Thursday April 5, 2018 0 comments
By Abby Jacobs
“How long does it take to rank on Google?”
It’s a common question among business owners when creating their new website. When you’re investing money in one of the top ways to market your business, you want to know how long it’ll take to start seeing results.
It’s a smart question to ask. Unfortunately, there is no real answer.
Multiple studies have been done detailing how fast it took for certain website pages to rank (1). Across the board, results are different for every company. If you really, REALLY want a hard number, most studies show that it takes between 3 and 6 months to rank on Google’s Top 10.
But that’s not always the case. It depends on how long your website has been around, how much traffic you get, how many people are sharing your content, what your “Domain Authority” is and so much more (2).
Long-Term vs Short-Term
Ranking on Google is similar to how we achieve other worthwhile goals. Think of it this way: Sure, you could employ slightly gimmicky tactics to get customers in the door quickly (say keyword stuffing or buying inbound links) but once they realize there really isn’t any worthwhile content in your store (or on your site) those customers will quickly trickle away.
On the other hand, if you work hard at providing great customer service, build a quality brand and offer exceptional content (be that physical or informational,) gradually your business will gain traction, gathering loyal customers and business (and in the world of the interwebs, ranking on Google’s Top 10.)
Simply put, ranking on Google is a matter of hard work, dedication and yes, in some cases, money.
The Hard Numbers
"Only 5.7% of all newly published pages will get to Google Top 10 within a year" and of those 5.7% websites that ranked within a year, it typically took them 61 to 182 days to rank (1). If you’re aiming to rank for a high-volume keyword (say something simple, like “eco-friendly” or “robotics”) then you’re chances of ranking only decrease. Only 0.3% of those 5.7% newly published pages rank Top 10 for high-ranking keywords.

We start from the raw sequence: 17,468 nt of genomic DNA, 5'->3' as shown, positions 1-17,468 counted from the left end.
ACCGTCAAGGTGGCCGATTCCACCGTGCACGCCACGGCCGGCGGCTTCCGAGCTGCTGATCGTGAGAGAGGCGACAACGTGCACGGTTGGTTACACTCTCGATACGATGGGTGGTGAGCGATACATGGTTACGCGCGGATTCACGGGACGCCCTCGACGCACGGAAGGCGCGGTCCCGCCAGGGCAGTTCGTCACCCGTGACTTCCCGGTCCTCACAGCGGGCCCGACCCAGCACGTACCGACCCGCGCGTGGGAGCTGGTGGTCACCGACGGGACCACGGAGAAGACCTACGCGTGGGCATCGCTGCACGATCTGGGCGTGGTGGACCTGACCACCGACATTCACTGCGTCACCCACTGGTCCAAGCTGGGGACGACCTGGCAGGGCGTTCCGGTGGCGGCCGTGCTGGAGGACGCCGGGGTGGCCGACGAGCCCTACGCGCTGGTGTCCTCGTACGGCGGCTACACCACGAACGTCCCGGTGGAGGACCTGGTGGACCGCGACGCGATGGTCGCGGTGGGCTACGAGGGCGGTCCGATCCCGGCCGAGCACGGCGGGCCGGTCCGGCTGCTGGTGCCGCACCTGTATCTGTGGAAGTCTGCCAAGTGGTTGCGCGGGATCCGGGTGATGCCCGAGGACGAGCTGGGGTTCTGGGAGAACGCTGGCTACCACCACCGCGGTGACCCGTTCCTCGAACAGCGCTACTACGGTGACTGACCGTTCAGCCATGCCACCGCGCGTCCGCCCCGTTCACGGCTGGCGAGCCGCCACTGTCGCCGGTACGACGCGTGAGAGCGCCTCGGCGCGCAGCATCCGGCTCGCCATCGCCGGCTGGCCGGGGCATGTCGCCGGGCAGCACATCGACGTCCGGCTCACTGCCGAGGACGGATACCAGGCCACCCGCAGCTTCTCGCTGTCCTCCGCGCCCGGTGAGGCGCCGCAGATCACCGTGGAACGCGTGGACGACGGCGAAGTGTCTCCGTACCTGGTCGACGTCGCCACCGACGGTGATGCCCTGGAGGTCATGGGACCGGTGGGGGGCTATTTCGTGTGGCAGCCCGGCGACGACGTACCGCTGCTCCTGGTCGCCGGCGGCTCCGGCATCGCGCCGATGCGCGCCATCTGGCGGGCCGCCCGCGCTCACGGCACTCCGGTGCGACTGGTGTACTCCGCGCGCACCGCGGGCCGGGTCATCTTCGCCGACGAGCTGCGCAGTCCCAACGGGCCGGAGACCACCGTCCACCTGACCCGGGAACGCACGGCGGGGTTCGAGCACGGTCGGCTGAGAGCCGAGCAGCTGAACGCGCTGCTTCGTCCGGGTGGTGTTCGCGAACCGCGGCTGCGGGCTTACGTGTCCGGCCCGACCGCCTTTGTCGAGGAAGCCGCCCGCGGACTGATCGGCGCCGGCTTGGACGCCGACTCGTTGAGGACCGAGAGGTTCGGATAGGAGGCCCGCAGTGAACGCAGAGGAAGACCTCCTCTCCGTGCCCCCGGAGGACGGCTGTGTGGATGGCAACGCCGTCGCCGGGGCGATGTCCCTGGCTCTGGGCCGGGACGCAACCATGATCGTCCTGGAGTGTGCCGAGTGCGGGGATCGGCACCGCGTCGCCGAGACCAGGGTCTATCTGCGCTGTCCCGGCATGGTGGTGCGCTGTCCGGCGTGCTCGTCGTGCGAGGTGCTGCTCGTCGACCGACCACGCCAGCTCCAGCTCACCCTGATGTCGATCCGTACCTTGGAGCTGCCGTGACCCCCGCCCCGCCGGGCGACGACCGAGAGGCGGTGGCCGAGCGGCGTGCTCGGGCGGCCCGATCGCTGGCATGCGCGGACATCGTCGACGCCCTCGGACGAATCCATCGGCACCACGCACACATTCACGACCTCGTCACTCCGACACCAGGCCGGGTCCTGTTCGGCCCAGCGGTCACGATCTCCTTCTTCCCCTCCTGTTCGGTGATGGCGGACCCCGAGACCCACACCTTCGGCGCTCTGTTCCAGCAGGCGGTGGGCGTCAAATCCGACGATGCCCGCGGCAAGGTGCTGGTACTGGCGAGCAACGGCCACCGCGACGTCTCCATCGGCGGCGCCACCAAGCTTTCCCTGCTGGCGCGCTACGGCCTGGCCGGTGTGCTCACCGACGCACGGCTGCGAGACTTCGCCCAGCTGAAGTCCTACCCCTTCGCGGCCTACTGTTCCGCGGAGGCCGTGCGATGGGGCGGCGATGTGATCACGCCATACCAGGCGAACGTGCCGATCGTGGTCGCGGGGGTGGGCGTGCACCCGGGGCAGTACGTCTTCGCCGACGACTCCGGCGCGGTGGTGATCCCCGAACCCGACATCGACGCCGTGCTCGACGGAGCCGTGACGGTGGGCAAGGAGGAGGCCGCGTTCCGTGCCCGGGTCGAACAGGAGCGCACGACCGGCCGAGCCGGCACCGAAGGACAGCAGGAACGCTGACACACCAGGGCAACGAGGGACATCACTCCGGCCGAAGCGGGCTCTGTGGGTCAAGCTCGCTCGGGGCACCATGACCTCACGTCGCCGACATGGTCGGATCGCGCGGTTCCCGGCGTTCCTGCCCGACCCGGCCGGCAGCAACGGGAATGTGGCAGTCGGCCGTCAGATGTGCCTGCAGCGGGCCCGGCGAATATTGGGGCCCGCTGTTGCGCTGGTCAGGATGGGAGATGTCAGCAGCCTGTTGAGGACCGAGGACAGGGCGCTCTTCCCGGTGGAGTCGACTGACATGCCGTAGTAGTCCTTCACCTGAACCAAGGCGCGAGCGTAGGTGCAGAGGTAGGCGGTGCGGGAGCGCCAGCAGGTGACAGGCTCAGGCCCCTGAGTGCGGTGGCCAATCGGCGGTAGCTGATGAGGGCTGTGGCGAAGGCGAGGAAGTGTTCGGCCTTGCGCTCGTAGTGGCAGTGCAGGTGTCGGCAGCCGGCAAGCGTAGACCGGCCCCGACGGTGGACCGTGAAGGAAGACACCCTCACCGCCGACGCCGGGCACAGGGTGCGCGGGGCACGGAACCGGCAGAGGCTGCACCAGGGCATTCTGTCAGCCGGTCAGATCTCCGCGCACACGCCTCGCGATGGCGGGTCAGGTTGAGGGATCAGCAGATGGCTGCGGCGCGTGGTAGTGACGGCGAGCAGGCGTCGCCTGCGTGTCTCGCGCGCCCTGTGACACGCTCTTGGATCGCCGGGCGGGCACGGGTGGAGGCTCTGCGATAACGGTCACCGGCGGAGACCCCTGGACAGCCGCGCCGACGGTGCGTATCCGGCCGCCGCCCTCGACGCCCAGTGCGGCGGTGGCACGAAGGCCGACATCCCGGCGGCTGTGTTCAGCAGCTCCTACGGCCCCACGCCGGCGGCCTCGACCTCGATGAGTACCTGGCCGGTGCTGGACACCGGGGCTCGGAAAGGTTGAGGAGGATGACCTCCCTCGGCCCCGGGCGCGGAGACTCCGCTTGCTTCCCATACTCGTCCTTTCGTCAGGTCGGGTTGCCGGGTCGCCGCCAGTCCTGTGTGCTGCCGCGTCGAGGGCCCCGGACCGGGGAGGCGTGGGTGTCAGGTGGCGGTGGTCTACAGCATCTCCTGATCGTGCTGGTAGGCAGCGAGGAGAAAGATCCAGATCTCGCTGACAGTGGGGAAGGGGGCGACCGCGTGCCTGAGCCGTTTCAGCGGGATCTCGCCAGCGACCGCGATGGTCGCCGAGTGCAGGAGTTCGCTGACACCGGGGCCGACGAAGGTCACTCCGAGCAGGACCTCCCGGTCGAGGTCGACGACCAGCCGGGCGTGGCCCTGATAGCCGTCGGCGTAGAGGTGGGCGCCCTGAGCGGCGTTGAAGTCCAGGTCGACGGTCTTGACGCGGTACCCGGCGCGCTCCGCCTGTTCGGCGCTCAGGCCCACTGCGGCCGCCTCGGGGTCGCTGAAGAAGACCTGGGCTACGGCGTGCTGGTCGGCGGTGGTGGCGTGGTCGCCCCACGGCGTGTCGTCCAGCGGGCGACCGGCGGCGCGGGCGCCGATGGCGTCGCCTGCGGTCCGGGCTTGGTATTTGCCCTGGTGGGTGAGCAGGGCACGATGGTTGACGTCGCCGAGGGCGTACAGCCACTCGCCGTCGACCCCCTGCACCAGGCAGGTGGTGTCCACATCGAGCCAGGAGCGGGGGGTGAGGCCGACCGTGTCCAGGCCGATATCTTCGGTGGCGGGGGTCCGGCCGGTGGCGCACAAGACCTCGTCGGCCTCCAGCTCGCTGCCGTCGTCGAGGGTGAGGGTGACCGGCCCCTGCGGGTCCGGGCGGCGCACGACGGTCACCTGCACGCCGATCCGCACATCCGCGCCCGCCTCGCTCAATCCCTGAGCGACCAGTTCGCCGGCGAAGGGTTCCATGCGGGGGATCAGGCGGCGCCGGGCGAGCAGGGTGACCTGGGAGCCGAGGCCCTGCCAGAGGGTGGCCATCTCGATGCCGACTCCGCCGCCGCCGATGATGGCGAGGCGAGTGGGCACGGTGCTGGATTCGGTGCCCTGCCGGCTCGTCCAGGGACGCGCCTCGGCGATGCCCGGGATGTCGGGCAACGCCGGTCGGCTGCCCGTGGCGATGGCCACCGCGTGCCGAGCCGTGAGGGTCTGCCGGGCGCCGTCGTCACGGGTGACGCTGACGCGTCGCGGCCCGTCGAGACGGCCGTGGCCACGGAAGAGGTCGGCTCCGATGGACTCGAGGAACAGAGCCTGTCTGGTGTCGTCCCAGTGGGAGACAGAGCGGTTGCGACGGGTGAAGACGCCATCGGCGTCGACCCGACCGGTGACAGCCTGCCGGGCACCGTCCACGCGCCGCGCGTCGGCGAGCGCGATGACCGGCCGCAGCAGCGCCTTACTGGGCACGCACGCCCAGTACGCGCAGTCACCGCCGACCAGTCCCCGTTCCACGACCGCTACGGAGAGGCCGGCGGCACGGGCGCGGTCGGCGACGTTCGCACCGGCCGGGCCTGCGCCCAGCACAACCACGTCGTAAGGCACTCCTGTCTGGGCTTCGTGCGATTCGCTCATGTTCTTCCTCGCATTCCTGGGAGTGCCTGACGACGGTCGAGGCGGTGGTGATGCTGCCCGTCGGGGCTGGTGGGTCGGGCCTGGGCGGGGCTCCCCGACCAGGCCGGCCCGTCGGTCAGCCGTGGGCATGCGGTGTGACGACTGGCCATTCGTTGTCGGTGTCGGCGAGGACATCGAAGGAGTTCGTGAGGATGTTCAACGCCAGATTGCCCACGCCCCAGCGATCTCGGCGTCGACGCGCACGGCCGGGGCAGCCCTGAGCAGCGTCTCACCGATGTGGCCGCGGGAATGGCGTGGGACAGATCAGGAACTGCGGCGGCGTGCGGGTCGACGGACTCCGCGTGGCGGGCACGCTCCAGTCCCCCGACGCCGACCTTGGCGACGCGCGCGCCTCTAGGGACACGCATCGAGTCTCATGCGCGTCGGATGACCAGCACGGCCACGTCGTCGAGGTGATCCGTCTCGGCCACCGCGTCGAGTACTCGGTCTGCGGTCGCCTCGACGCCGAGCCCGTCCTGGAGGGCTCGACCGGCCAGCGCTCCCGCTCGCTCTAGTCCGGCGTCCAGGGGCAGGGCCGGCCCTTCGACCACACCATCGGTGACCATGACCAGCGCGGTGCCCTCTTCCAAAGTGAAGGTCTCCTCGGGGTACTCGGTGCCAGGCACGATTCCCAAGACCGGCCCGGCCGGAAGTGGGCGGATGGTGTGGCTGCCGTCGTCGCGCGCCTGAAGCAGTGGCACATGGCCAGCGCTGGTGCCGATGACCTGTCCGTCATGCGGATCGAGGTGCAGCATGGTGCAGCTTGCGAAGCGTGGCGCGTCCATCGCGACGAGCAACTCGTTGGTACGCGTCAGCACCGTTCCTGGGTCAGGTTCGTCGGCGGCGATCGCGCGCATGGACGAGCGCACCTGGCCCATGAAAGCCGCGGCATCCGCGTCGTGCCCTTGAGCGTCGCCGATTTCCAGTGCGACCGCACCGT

The vast majority of newly published pages don’t make it to the Google Top 10 within a year. Those in the top 10 have typically been there for 2+ years, and those at No. 1 are typically 3 years old (1).
“Thanks for the good news,” you say. We hear you. All this information doesn’t exactly make anyone happy. But there is some light at the end of the tunnel.
First things first, though: You need to know how Google works.
How Google Ranks
Alright, so you don’t need to know exactly how Google works, but you do need to understand how Google ranks to get an idea of how you can boost your own website’s page ranking.
Here’s a short explanation. Google bots or spiders “crawl” millions of web pages collecting data and indexing it on the Google index (the Google index is what we search when we type a query into Google’s search bar) (3). Bots look for keywords and phrases and index them according to a ranking algorithm. Part of the reason why SEO (Search Engine Optimization) can be difficult is because this algorithm constantly changes.
Now, Google’s algorithm doesn’t change often just to irritate website owners. Google changes its algorithm constantly in an effort to make the search experience as easy and intuitive as possible for Internet users. The main goal of Google is to feed you the most relevant answer based on your query.
Google’s algorithm looks at different ranking factors, which includes everything from keywords, title tags, alt tags and more. In fact, there are 200 ranking factors that Google uses to rank pages (4).
Let’s wade through those ranking factors for a second. Some are more important than others, but keep in mind that, again, Google’s algorithm changes, so the importance of these factors many change in the not so distant future.
Some of the these more important factors include:
- The age and authority of the domain (how long the website has been around and the quality of links)
- Keyword competition (how much competition there is for certain keywords)
- Content (this includes the length of your content, particularly your blog or article posts, timelessness of your content and its originality)